3 Sustainable Large Cap Dividend Stocks

Anh is a member of The Motley Fool Blog Network -- entries represent the personal opinion of the blogger and are not formally edited.

I love dividend stocks, as consistent dividends flow into my brokerage account on the constant basis, making me feel safe. However, dividends should be sustainable with decent payout ratio so that companies could use some of the profits to reinvest back in the business, to grow the future earnings, and in turn create larger future dividends for shareholders. This time, I set the screen solely for income investors, with the following criteria: (1) minimum 10 years of paying dividends historically, (2) annualized dividend growth is at least 14%, (3) dividend yield is at least 4%, (4) payout ratio is at most 50%, and (5) the market capitalization is larger than $10 billion. Here are the top 3 results:

Intel (NASDAQ: INTC) is the world’s market leader in the semiconductor business, with around 60% of the global market share. Currently, many investors are torn about whether they should buy Intel or not. Some say it is a value stock, with the market leading position in the global market, a big company, and a nice constant dividend to shareholders. Some might argue that as nearly a third of its 2011 revenue derived from PC Client Group, the weakening PC industry will keep hurting Intel’s revenue and its bottom line.

Currently, Intel is trading at $20.53 per share, with a total market capitalization of $102.14 billion. Intel has a terrific record of paying consistent and growing dividends in the past 10 years, from $0.08 per share in 2002 to $0.78 per share in 2011, marking a 25.6% annualized growth. Currently, the payout ratio is only 37.4%, and the dividend yield is 4.2%. At the current trading price, Intel seems to be quite cheap, at 9.8x forward P/E and 2.1 P/B valuation.

Lockheed Martin (NYSE: LMT) is considered to be the leading global aerospace and security company in the field of defense, space, intelligence, and cyber security, with the majority of its products and services sold to the U.S. Government. Out of $46.5 billion, 82% of that was generated from sales to the US Government, whereas the remaining 17% were from military sales internationally.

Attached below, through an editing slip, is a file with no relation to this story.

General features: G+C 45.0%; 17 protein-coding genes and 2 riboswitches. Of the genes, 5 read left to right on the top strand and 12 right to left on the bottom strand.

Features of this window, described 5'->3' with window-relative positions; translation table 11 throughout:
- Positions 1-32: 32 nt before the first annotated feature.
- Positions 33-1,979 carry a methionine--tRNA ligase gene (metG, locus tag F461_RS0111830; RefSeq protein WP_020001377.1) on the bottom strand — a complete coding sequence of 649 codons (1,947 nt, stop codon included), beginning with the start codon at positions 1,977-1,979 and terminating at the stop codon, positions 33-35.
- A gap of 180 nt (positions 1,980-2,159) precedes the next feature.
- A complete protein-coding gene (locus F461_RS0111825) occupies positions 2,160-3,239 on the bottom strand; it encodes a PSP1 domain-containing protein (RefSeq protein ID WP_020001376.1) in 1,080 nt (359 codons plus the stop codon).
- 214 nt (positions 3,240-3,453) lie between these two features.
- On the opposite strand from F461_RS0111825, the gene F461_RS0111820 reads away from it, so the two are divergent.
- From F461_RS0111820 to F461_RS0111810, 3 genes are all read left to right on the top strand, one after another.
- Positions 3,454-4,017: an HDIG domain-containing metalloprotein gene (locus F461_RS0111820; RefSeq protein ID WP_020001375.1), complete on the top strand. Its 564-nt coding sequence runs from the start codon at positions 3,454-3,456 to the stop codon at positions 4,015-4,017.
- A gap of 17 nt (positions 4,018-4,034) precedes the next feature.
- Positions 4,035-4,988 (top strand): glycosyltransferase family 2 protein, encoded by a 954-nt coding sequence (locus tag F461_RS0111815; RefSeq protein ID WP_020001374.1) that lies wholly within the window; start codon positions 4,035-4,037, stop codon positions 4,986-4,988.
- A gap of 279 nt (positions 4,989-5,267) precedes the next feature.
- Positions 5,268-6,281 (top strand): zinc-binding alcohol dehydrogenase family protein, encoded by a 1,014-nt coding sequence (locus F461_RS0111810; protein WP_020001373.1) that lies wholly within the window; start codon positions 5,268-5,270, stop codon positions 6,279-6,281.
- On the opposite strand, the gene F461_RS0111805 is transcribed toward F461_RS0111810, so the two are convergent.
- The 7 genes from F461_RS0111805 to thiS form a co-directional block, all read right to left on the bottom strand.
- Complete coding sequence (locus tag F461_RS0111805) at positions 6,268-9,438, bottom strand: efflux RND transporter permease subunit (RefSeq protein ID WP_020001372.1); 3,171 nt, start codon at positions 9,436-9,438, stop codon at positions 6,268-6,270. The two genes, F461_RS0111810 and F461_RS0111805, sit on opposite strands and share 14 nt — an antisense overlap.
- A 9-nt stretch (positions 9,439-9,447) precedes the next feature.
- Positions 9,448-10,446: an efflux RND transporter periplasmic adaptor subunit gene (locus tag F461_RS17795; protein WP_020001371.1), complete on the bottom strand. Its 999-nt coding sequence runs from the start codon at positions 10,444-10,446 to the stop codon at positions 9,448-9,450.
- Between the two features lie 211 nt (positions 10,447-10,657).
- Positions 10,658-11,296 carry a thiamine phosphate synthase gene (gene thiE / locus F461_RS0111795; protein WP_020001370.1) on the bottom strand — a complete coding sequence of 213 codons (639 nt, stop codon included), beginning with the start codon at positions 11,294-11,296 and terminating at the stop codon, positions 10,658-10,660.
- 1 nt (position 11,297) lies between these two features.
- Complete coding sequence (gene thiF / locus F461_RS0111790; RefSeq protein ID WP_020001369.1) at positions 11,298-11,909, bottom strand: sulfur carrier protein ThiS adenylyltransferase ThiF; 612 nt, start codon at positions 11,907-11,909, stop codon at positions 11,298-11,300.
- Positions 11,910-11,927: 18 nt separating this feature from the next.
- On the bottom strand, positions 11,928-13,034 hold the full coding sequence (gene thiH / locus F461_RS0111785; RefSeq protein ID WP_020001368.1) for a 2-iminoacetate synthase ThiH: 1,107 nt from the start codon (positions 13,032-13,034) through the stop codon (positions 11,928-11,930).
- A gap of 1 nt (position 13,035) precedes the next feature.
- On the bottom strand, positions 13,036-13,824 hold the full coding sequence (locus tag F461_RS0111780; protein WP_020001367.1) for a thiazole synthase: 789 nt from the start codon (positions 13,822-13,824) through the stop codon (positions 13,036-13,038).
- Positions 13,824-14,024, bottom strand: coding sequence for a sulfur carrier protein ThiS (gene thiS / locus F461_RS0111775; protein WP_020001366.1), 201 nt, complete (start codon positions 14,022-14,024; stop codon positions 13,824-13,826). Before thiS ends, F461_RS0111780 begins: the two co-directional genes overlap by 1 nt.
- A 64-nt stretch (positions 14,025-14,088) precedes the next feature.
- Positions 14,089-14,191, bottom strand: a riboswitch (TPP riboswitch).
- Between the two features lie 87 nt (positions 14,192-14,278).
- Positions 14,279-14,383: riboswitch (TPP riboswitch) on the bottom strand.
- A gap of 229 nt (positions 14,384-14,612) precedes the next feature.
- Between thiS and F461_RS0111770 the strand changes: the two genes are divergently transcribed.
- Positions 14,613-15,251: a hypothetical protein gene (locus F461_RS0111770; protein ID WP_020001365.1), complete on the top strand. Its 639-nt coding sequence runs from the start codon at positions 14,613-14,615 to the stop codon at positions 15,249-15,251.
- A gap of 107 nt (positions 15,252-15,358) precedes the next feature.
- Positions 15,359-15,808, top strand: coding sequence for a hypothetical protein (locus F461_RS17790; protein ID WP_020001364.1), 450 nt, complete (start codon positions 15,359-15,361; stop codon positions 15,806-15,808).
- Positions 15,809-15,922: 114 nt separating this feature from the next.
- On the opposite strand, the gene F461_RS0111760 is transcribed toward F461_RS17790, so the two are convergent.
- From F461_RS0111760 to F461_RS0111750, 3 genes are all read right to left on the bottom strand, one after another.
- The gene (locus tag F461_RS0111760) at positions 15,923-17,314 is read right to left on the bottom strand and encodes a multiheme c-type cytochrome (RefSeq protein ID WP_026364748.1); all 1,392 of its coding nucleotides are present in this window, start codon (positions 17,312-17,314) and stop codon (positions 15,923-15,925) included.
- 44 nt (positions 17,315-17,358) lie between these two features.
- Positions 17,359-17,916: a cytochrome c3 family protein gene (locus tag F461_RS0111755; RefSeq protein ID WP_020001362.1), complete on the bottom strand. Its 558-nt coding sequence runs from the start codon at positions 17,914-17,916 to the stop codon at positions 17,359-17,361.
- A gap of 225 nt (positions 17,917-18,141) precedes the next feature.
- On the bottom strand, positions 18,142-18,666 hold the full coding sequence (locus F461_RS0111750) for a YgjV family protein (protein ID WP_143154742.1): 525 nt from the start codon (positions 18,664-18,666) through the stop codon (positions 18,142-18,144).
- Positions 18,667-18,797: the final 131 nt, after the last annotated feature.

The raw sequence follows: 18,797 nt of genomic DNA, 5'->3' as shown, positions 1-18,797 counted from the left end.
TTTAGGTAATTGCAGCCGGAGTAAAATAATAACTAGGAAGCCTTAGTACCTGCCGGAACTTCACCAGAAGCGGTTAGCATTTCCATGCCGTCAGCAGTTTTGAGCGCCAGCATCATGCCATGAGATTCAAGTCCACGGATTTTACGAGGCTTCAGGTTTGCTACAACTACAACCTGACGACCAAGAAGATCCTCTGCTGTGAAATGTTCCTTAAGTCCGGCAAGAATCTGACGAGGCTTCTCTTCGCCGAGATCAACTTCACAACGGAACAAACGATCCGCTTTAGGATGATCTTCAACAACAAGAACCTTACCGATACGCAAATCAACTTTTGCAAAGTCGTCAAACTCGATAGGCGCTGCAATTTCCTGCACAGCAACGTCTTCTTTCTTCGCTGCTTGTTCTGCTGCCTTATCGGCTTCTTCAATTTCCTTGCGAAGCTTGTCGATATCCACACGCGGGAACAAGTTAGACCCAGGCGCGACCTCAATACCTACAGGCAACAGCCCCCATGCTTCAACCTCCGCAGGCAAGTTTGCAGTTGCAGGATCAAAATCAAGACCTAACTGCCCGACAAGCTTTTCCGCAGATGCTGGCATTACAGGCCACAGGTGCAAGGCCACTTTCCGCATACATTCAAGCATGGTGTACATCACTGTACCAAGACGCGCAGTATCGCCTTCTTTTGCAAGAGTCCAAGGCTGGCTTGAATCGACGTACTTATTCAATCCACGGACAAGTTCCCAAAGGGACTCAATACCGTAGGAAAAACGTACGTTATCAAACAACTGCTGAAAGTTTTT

Lockheed Martin is also a great example of consistent and growing dividend payment. In 2002, the dividend was $0.44 per share, and it has grown to $3.25 per share in 2011, marking a 10-year annualized growth of 22.1%. Trailing twelve months, the payout ratio is quite decent, at 45.7%. Currently, Lockheed Martin is trading at $88.96 per share, with the total market capitalization of $28.79 billion. The dividend yield is as high as 4.7%. The market is valuing the company at 10.2x forward earnings and 11.8x P/B.

AstraZeneca (NYSE: AZN) is one of the largest global pharmaceutical companies, developing medicines for six healthcare areas with operations in more than 100 countries. In the last 10 years, AstraZeneca has been consistently paying sustainable and growing dividends. It paid out $0.70 dividend per share in 2002, and by 2011 the dividend grew to $2.70 per share. Thus, the 10-year annualized dividend growth is 14.5%. In 2011, the dividend payout ratio was 37%. Currently, AstraZeneca is trading at $47.46 per share, with the total market capitalization of $59.09 billion. The dividend yield is as high as 6%. At the current price, AstraZeneca is valued at 8.1x forward P/E and 2.7x P/B.

Foolish Bottom Line

With consistent and growing dividends for the last 10 years, the decent payout ratios, and nice dividend yields, the three dividend stocks above should be considered to be in the income portfolios of long-term investors. 


hoangquocanh has no positions in the stocks mentioned above. The Motley Fool owns shares of Intel and Lockheed Martin. Motley Fool newsletter services recommend Intel. Try any of our Foolish newsletter services free for 30 days. We Fools may not all hold the same opinions, but we all believe that considering a diverse range of insights makes us better investors. The Motley Fool has a disclosure policy. Is this post wrong? Click here. Think you can do better? Join us and write your own!

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